This is where most congregations will want to begin. Root resources will help the congregation develop the kind of core leadership team necessary in leading the congregation through a vital change process. You should not assume that your church council or other administrative structures are teams. In addition, even if you have a team together, you probably will want to do some capacity-development before you undertake significant changes. Feel free to contact your Congregational Developer to discuss resources to help you move forward.
SeedBed Experience is a three-hour workshop. You may hear about a SeedBed Experience coming to a location near you through your Conference promotional efforts. You may also schedule a SeedBed Experience in your area by contacting the GNW Office of Congregational Development.
- Attend SeedBed with a team from your church. At least the pastor and five other leaders are recommended. SeedBed Experience will be most interesting and useful when there are at least two congregational teams present.
- Content will be an exploration of the three frames: Root, Grow and Bloom.
- Special focus will be given to the ways you can develop an excellent spiritual leadership team.
The SeedBed Experience will give your team a chance to develop some common language and understanding of how congregations find a renewed vitality and some things they can work on to begin moving in a vital direction.
Teams That Thrive Book Study
Teams That Thrive: Five Disciplines of Collaborative Church Leadership, by Ryan T. Hartwig and Warren Bird. IVP Press, 2015.
Gather some key leaders in your congregation and study the book together. Feel free to select sections or chapters that seem most useful in your context.
Generally referred to as 1–1s, this is a practice taken from community organizing. It is a powerful way for leadership teams to listen to one another, and even more powerful as a way for them to listen to the congregation. The practice can be used with a “focus” to get a sense of the congregation related to a particular ministry direction, as preparation for visioning or to help leadership develop plans to address a specific challenge.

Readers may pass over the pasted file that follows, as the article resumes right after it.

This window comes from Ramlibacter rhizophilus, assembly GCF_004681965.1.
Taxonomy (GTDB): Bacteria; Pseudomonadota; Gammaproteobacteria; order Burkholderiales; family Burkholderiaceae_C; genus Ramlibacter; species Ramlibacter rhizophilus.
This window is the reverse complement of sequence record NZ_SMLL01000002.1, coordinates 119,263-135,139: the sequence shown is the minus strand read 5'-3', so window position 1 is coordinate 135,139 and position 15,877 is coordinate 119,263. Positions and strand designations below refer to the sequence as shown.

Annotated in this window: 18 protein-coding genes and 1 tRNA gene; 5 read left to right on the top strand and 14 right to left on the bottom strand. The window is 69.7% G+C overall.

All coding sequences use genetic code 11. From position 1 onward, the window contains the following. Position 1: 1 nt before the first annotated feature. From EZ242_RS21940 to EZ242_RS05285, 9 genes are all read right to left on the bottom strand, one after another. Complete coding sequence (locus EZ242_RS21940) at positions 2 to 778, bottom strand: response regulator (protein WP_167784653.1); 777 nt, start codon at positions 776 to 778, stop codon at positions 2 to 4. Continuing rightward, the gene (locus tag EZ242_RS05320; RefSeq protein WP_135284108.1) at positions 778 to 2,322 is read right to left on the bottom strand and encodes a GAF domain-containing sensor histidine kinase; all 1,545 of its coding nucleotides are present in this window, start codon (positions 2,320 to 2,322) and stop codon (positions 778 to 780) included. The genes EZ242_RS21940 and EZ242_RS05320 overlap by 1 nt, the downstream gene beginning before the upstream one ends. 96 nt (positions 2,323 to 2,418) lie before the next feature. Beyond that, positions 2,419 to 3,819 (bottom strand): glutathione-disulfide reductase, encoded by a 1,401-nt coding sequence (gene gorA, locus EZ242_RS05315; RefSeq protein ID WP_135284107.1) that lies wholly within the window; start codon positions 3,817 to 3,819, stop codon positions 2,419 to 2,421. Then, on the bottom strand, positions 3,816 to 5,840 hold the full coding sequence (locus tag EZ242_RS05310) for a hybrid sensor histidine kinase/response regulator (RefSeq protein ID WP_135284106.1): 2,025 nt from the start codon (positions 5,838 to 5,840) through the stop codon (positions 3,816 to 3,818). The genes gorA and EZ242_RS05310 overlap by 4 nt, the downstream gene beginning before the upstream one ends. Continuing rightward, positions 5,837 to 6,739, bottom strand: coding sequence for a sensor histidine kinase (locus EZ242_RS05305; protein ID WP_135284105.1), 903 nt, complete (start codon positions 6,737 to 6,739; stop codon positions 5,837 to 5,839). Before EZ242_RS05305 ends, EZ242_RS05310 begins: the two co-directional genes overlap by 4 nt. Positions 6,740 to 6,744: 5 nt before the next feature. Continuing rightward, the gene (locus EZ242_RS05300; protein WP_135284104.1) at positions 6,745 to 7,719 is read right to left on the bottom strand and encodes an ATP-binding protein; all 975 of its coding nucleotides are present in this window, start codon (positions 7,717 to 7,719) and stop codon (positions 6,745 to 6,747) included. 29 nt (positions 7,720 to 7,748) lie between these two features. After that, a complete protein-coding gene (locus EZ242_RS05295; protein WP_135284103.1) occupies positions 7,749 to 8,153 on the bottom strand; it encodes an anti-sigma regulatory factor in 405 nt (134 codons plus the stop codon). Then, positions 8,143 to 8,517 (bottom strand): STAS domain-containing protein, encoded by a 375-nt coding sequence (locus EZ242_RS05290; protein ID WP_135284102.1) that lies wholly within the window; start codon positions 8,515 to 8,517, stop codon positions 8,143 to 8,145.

1–1s Workshop lasts for three hours and includes the basic principles, a fishbowl observation of a 1– 1 and participant practice. Arrangements can be made by contacting the GNW Office of Congregational Development.
If you have gathered a team, you may want to do this simple assessment. Get together with the team, talk about the eight assessment statements, and arrive at a consensus score. Then work on the underdeveloped qualities.
Team APGAR Score
This simple assessment can help your team evaluate how well they work together.
Calling Out Leaders (instead of recruiting)
Calling Out Leaders is a four-hour workshop that can help you and your Committee on Lay Leadership and Nominations learn a powerful process for getting the right leaders in the right places, and empowering them to energize mission in your congregation.
How do you get the right people on your leadership team? A calling system is a far more faithful process for deploying leaders in the congregation. A calling system begins with the person’s giftedness and passion, rather than a box on an organizational chart. Succeeding in a call system is about engaging people in the ministries for which they are created and equipped. People who are called serve more joyfully and effectively. This is a stark contrast to a recruiting system, in which success is about filling in the boxes on the chart.
You can arrange for this workshop by contacting the GNW Office of Congregational Development.
Leadership and Organization for Fruitful Congregations, by Rev. Stephan Ross.
While this book is written to guide United Methodist congregations in implementing simple governance, it is also useful for congregations in improving their leadership practices and implementing a call system.
Chapters 2, 3 and 6 are especially useful in supporting the move to a call system. The Calling Out Leaders workshop is a good supplement to the book.